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Romney’s tax-free, guilt-free dividend plan

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David Roeder reports on real estate at 6:22 p.m. every Thursday on WBBM-AM (780) and WBBM-FM (105.9). The reports are repeated at 10:22 p.m. Thursday and 7:22 a.m. Sunday

Updated: October 21, 2012 12:14PM

During the presidential debate last week, Mitt Romney made a point that hadn’t been clearly laid out in the campaign amid the overheated rhetoric about spending. The Republican wants to increase the ranks of the famous 47 percent who don’t pay federal taxes.

Romney stated his view that taxes should not be owed on capital gains, dividends or interest income for families making less than $200,000 a year. All are important sources of money for many middle-income people and retirees, and putting it beyond the taxman’s reach promises a massive new freebie.

President Barack Obama has said the Romney tax plan fails basic math. The new tax exclusions are just one reason why. But politicians of all leanings are seldom honest in budgetary proposals. Candidates’ promises can’t be taken as realistic, but as tendencies if they get to the muddy process of governing.

What happens if a President Romney were to get significant reductions in tax rates on investment income? Does Wall Street throw a party?

Dividends are a key issue. They already enjoy a favored 15 percent tax rate. Josh Peters, editor of the Morningstar DividendInvestor newsletter, said taking that rate to zero is unrealistic.

He also said changes in the rate probably will have little effect on the performance of dividend-paying stocks. Stocks fluctuate in response to many factors, not just the prevailing winds from Washington.

Peters noted that during the 1960s, when dividends were treated as income and the top marginal tax rate was a confiscatory 91 percent, companies paid higher dividends than they do now. “Tax rates are not a magic lever to get the outcome you want,” Peters said. “That’s something I think a lot of politicians don’t understand.”

As for the election’s impact on the market, the triumph of an incumbent, even one that many Wall Streeters actively oppose, means little. Obama was a safe bet a few weeks ago and his second term is baked in to the indexes.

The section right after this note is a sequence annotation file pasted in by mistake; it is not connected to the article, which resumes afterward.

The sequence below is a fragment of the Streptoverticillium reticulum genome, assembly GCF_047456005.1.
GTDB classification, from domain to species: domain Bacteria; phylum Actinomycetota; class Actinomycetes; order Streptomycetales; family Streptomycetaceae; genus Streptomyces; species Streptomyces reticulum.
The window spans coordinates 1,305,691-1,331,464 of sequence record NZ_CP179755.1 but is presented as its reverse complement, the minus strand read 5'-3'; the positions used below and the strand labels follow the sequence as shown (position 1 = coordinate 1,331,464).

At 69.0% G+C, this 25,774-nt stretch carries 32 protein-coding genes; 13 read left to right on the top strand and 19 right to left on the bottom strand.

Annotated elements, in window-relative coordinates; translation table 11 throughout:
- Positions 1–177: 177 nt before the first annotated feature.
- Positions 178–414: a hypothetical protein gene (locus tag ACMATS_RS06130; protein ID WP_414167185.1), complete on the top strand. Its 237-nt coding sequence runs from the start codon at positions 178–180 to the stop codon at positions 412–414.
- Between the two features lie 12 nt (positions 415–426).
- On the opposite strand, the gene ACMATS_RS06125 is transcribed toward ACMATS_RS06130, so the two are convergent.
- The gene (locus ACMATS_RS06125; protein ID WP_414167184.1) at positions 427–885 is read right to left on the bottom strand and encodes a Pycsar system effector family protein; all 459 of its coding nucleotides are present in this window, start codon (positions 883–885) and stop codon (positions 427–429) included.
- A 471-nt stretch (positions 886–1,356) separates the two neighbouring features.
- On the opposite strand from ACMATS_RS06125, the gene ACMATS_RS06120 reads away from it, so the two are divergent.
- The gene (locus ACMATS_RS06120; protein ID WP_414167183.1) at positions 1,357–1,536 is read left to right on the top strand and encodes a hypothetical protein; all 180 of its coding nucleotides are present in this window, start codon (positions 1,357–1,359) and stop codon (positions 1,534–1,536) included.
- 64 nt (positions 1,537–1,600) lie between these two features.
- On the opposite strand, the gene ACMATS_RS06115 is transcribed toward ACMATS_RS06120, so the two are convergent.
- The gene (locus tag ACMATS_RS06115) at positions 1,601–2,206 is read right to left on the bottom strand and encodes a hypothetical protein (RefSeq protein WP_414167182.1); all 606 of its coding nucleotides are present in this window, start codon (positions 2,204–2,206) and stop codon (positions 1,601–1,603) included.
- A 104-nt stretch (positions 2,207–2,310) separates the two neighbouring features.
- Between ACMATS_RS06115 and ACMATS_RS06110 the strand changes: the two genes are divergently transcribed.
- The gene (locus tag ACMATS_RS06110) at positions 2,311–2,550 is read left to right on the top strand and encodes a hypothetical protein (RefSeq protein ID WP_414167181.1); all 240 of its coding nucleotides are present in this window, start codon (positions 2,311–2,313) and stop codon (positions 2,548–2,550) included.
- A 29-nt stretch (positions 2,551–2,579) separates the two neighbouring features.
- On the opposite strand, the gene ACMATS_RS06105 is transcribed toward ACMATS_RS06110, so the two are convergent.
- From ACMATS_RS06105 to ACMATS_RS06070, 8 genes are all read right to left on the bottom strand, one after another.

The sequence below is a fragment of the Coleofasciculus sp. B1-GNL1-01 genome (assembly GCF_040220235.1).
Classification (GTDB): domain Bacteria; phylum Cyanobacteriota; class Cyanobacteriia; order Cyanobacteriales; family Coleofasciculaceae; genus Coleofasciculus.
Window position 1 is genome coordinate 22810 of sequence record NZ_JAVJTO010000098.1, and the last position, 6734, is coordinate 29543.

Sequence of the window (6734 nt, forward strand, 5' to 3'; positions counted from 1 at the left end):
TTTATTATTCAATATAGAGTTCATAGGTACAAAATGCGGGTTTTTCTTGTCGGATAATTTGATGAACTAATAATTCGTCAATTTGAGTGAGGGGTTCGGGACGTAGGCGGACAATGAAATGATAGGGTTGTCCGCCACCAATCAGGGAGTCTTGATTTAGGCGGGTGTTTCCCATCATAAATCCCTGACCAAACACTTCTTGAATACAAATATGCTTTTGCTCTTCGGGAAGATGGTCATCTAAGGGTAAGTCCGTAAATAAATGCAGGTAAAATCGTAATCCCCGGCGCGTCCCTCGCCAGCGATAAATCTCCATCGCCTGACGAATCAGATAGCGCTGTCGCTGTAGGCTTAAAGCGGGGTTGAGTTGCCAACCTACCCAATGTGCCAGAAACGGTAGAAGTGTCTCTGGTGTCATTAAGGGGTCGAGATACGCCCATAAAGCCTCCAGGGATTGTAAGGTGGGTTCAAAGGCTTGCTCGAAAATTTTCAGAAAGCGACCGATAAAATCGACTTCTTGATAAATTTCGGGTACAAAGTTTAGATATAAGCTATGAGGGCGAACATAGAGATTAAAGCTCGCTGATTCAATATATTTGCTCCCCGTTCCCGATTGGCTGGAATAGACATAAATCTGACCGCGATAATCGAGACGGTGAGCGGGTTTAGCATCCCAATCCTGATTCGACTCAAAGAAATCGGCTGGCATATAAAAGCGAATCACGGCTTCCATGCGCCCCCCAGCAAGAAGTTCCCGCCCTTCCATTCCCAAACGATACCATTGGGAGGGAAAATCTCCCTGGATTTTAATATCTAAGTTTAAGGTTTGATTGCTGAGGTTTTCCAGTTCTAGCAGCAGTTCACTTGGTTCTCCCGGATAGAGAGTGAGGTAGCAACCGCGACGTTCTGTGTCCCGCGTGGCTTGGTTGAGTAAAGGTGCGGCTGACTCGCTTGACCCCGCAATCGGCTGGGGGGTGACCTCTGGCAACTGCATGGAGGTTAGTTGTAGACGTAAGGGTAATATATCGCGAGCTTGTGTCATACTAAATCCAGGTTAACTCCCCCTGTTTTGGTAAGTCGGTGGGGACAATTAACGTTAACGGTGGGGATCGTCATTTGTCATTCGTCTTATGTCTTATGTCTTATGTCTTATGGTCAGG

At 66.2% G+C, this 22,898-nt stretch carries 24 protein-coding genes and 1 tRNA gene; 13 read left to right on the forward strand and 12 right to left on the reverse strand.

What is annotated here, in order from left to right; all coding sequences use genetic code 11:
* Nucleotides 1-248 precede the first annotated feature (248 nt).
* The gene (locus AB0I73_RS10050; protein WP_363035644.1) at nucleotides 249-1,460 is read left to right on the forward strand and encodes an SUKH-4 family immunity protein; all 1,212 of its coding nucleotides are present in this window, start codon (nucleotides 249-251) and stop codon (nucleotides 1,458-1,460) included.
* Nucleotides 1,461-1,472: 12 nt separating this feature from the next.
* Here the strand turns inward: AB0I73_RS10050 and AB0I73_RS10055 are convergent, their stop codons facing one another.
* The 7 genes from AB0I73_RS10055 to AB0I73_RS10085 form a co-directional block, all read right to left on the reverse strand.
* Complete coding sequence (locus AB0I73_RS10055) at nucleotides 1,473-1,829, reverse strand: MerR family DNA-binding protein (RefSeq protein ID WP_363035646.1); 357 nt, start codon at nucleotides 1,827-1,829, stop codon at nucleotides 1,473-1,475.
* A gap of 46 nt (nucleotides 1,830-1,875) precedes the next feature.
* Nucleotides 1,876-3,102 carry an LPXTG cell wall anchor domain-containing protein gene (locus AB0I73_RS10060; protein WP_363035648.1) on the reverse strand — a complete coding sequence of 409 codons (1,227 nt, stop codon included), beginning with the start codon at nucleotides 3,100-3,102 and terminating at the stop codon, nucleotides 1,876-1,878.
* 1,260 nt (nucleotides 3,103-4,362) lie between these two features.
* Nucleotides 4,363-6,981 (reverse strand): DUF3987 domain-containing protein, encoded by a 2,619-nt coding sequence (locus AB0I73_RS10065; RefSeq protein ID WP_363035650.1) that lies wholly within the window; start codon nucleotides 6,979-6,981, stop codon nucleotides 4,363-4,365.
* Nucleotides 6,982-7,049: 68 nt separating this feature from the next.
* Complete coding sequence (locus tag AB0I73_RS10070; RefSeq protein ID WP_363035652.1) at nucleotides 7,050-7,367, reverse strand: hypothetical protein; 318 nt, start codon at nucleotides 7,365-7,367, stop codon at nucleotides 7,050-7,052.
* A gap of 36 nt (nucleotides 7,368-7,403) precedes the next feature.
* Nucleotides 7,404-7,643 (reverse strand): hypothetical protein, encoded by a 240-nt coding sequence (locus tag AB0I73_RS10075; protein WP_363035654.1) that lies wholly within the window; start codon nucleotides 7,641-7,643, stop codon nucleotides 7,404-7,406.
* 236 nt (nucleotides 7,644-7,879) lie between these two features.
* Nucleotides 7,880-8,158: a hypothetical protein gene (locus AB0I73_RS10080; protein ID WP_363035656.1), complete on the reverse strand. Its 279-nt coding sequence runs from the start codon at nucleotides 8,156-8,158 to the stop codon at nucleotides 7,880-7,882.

A Romney win should send stocks higher, but count on the effect being exhausted before Inauguration Day. Over the last 50 years, stocks have had better returns under Democrats, which probably says less about partisanship than about pure chance.

5-POINT INVESTMENT PLAN: Which stocks would prosper in an Obama second term and which would benefit from a Romney victory? MarketWatch’s Russ Britt put the question to some analysts and came up with five favorites either way.

The “Obama stocks”: Exelon (EXC), Deere (DE), Alcoa (AA), HCA Holdings (HCA) and Facebook (FB). Why an aluminum giant? The theory is aluminum production could be favored under green initiatives. HCA is the nation’s largest hospital operator, a category that gets treated well under ObamaCare, and Facebook could be helped by Obama’s stance against Internet service providers curbing online access.

The “Romney stocks”: Cisco Systems (CSCO), Cenovus Energy (CVE), General Motors (GM), Lockheed Martin (LMT) and JPMorgan Chase (JPM). Cenovus is a bet on “drill, baby, drill” in the oil market. As for GM, the company Obama bailed out, some see it gaining if Romney cuts tax rates and puts more cash into people’s pockets. JPMorgan’s inclusion here isn’t a stretch, given Romney’s vow to “repeal and replace” the Dodd-Frank financial regulations.

GETTING SIRIUS: The news from Sirius XM Radio (SIRI) is its massive increase in subscribers, some 446,000, during its third quarter ending Sept. 30. It marked the third time management has revised upward its estimate of subscriber additions for 2012, said Zacks Investment Research.

Total subscribers at the end of the third quarter stood at more than 23 million, an increase of 9.5 percent year over year.

Zacks said the satellite radio provider is benefiting from its close ties to auto manufacturers, who are seeing strong sales. Sirius also has been able to raise subscription prices despite competition from Pandora Media (P).

Look for volatility in the stock. Liberty Media (LMCA), which owns 49 percent of the company, has declared its intention to gain majority control.

THREE TO GROW ON: Neel Kashkari, Pimco’s head of global strategy, told CNBC that despite a litany of economic woes, he sees a few stocks as offering value. He mentioned Deere (DE), Microsoft (MSFT) and Logitech (LOGI).

Deere, Kashkari said, is sitting pretty with the long-term trends of higher commodity prices and a worldwide agricultural industry in desperate need of modernization. Microsoft enjoys “very strong cash generation” and Logitech is the “premium brand in its segment,” he said.

CLOSING QUOTE: “CME is clearly the 800-pound gorilla in the futures space, and this is a good tuck-in position for them.” — Thomas Caldwell, investor in exchanges, on last week’s acquisition by CME Group (CME) of the Kansas City Board of Trade, as quoted in the Wall Street Journal

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